One thing is for sure: in order to enable processes to seize the benefits of the Platform Economy, it is necessary to focus on creating a digital environment that is strongly connected to its ecosystem. Therefore, the Digital Platform that is the foundation of the Platform Economy is crucial, but its core value cannot be separated from the surrounding ecosystem. In other words, the success of the platform is determined by its ability to respond to the specific needs of the industry it belongs to, as well as by its ability to scale quickly as the business evolves. In particular, the company with the ambition to transform itself into a platform leverages technological resources and expertise to connect assets, people, processes, and organizations through data in the context of an interactive, dynamic, and ever‑evolving ecosystem. Following the Platform Economy, the organization can enable an infrastructure of services that can be made available in real time not only to its employees and partners, but more importantly to customers and prospects.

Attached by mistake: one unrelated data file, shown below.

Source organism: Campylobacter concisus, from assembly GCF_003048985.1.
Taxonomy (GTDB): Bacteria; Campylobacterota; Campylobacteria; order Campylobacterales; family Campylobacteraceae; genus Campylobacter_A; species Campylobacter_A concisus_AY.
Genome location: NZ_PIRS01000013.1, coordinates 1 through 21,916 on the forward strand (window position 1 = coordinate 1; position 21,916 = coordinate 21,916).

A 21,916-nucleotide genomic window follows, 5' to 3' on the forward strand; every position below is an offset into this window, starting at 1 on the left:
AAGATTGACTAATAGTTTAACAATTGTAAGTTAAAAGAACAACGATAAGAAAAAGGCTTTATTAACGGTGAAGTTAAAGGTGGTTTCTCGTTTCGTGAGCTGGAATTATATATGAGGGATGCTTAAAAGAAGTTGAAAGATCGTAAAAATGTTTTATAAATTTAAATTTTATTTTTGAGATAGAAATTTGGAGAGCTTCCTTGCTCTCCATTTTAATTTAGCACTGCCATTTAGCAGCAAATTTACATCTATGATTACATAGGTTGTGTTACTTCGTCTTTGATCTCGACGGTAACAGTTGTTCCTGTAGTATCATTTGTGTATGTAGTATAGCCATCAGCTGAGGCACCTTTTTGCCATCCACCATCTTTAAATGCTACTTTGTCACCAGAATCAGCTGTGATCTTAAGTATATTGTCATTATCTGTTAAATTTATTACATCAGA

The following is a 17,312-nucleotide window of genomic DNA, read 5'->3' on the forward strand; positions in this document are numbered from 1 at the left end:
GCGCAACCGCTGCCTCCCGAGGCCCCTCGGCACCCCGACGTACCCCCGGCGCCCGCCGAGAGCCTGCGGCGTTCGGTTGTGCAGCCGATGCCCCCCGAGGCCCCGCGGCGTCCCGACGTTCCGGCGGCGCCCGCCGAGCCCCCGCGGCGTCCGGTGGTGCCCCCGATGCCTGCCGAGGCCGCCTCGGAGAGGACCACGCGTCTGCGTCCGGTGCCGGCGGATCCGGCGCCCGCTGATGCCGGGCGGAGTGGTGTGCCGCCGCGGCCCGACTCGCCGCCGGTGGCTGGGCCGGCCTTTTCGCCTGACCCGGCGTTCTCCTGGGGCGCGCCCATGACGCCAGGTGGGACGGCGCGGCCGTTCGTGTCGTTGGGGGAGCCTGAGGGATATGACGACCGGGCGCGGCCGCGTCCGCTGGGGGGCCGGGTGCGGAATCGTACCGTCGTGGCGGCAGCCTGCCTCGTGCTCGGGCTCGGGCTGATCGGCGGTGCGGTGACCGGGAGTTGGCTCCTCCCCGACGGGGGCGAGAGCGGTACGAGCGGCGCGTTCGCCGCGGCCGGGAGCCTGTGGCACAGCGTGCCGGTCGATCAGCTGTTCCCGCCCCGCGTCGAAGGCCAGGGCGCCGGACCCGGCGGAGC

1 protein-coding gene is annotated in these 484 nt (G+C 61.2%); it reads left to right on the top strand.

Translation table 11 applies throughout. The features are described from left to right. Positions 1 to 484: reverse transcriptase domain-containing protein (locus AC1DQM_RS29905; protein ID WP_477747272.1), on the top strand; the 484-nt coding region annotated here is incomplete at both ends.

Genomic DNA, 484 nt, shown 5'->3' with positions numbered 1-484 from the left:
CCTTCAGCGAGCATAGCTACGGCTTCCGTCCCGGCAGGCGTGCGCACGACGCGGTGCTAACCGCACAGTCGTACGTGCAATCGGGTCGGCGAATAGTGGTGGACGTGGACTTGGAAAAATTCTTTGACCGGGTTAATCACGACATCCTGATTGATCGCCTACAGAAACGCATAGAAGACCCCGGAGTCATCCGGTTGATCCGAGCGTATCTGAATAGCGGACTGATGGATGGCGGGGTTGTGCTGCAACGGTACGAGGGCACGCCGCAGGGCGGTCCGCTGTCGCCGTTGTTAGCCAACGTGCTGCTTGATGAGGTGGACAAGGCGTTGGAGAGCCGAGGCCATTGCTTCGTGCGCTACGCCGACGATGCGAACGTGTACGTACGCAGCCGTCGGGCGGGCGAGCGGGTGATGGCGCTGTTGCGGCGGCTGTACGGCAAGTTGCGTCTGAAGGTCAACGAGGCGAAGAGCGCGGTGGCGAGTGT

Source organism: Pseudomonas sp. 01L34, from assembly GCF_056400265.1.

The benefits of a modular IT architecture focused on the Platform Economy
In Platform Companies, data and services are made available to the business as if they were building blocks that, when combined, enable the quick creation of new solutions consistent with business objectives and stakeholders' needs. Moving beyond the departmental, monolithic, and rigid logic of classic IT infrastructures and taking advantage of the potential of cloud technologies, Platform Companies leverage a modular IT architecture and a more flexible business structure. This capability enables them to seize new business opportunities in a timely manner and to strengthen and expand established ones.